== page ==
2. I feel the same way, its a painful experience to endure. The only way i can allow myself to deal with that kind of arrogance is to remind myself that these residents are scared out of their minds very often. They must front like they are confident because their career and a lot of debt is forcing them to stick to the job, whether they regret it or not. They cant fathom revealing how unprepared they feel.

    • Hi Sparklegasm (LOVE IT!).

      I can’t even imagine being in their shoes. But, I just wish some of them would see us as “free help.” Do they not realize we might have done this once or twice? I would never dare to tell their upper level is was all my idea. The MD always gets the credit anyway. I just get worn out fighting the same fights. Thanks for stopping by!

      -Rach

  3. I’ve been an RN 16 years. It took about 10 months from the time I got my license to get my first job in a hospital. People I was in school with did their preceptorship at local hospitals and many got hired. Not me. Some of the most high strung impatient people gravitate into Nursing leadership and get to train new nurses. Many of the nurse leaders are chosen from critical care and are the most impatient high strung and mean people you will ever meet besides some of the high strung impatient rude and mean doctors. It’s shocking for awhile, then you start to take up for yourself or look for a new job somewhere else. It’s not better somewhere else. The rude impatient shocking mean people are everywhere. I had two kids, braces, tuition, college on and on so I stayed for the money, choosing the worse shifts and generally worse conditions. But I liked nursing in spite of the mean people I tried to avoid but I don’t anymore. It’s gotten so bad now. It at least used to be tolerable. My resume now reads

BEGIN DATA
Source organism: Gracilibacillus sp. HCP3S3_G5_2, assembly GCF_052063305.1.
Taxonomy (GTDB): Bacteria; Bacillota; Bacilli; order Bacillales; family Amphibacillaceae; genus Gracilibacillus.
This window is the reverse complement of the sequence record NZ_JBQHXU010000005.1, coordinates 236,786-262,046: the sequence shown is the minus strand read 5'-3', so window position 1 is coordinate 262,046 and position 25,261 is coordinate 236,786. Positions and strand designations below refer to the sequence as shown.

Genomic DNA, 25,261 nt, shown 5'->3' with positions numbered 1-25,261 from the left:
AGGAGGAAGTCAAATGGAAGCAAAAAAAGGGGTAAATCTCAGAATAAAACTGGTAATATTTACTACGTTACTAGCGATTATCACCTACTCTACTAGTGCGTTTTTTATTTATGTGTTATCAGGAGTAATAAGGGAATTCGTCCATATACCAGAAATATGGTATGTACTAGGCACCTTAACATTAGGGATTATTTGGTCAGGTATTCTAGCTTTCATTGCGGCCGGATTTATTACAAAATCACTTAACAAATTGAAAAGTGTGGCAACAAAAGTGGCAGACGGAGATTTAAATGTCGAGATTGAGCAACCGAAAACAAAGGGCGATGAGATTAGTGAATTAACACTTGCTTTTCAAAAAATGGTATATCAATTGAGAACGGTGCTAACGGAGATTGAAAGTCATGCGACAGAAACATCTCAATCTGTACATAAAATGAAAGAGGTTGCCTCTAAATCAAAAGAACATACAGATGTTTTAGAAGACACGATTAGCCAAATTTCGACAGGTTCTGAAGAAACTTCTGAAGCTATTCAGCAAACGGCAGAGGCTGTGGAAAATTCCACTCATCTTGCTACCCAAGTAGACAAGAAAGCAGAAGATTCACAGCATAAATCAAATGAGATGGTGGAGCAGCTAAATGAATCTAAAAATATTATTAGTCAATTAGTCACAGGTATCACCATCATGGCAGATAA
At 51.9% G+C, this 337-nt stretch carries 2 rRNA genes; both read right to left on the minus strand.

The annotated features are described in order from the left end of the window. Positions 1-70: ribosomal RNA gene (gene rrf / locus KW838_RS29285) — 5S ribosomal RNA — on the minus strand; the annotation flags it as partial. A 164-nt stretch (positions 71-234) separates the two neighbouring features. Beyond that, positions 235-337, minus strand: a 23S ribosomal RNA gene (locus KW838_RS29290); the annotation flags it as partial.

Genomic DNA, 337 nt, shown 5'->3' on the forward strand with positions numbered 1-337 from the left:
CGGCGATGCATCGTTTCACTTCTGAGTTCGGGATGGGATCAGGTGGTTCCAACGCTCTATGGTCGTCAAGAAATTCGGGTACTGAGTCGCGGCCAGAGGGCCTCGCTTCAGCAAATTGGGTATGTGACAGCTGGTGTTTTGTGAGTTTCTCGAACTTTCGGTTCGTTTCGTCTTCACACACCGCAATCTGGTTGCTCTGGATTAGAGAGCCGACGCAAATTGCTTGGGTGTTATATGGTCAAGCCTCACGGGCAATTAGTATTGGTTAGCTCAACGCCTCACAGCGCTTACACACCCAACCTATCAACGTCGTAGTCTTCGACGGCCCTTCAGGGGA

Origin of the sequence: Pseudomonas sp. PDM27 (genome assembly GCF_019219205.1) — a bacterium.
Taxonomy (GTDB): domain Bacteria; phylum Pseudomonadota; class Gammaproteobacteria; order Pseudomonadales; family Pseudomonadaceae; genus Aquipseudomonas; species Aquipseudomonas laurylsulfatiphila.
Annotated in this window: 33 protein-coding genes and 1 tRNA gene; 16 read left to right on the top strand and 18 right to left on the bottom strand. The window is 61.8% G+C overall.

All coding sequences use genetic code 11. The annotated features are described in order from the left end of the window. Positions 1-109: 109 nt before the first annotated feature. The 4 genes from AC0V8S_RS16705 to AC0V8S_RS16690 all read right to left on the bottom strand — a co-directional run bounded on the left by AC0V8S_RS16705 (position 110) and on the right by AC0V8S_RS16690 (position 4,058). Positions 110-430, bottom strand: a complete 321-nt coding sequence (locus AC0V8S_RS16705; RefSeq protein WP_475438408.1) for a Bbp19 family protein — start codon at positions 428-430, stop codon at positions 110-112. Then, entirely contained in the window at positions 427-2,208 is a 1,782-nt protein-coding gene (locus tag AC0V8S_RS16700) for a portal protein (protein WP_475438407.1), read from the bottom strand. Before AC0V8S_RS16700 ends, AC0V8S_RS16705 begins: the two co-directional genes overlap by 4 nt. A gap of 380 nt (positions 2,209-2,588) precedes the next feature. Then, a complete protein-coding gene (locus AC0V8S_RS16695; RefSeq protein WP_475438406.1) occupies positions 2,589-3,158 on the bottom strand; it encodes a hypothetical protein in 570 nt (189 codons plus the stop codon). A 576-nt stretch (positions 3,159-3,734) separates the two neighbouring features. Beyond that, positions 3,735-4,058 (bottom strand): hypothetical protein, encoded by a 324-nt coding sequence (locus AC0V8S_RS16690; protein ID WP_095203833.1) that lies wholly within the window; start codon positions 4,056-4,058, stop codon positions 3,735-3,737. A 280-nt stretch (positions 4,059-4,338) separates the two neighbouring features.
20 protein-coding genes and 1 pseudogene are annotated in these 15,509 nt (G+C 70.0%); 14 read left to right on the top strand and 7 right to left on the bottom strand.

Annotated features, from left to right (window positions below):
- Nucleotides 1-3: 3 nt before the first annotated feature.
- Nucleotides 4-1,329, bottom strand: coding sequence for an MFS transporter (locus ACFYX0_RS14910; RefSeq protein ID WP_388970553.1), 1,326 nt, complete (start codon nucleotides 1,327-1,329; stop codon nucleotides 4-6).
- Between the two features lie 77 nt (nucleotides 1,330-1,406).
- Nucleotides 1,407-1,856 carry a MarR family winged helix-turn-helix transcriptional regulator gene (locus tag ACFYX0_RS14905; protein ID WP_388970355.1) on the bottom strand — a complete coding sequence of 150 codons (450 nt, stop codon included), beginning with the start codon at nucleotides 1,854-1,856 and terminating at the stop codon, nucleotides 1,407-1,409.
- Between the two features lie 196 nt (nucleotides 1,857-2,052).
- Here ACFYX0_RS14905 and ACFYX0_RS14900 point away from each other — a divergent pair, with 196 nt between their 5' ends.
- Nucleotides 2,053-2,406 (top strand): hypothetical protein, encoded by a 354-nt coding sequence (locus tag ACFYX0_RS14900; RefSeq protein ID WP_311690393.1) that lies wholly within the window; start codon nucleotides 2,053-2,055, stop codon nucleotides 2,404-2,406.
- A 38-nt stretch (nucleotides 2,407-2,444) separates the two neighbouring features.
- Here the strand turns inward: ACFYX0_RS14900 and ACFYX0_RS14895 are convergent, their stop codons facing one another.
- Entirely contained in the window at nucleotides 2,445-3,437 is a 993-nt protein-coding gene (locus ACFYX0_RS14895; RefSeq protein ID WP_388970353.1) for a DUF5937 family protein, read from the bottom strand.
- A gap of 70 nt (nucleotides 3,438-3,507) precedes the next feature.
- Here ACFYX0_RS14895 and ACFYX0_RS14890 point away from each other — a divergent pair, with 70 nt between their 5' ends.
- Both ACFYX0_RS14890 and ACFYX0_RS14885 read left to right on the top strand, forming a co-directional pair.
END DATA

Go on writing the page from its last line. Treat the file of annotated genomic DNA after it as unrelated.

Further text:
Essential skills:
    I can recite script: Hello my name is an I am going to be your nurse and will be at your disposal for the next 12 hours. You can say what you want, do what you want, and I will take it coming and going with a smile.
    Second requirement: I can SMILE
    Third requirement: I can type
    Fourth requirement: I can make every patient, family member, Doctor, manager, team member and co-worker happy all day every day.
    That’s it. That’s all I need now. A monkey can figure out the rest.

    I have a BS in a Nursing
    I have a an AS in Computer Science
    I have most of the credits toward my second Bachelors in Biology. I feel like a dumb blond every time I want on the floor.
    I have 16 years experience.

    They don’t care about what you think or feel. There pockets and egos don’t have room left for reality.

    Now my resume reads. And my future goals, of course this looks good,
    I plan to spend another 50 grand on my masters in Psychology to try and figure out how to deal with this sh… And a masters in business to confirm I really am a dumb blond to continue to put myself through this.

    Good luck my dear. It’s not just you.

    • Hi Rhonda,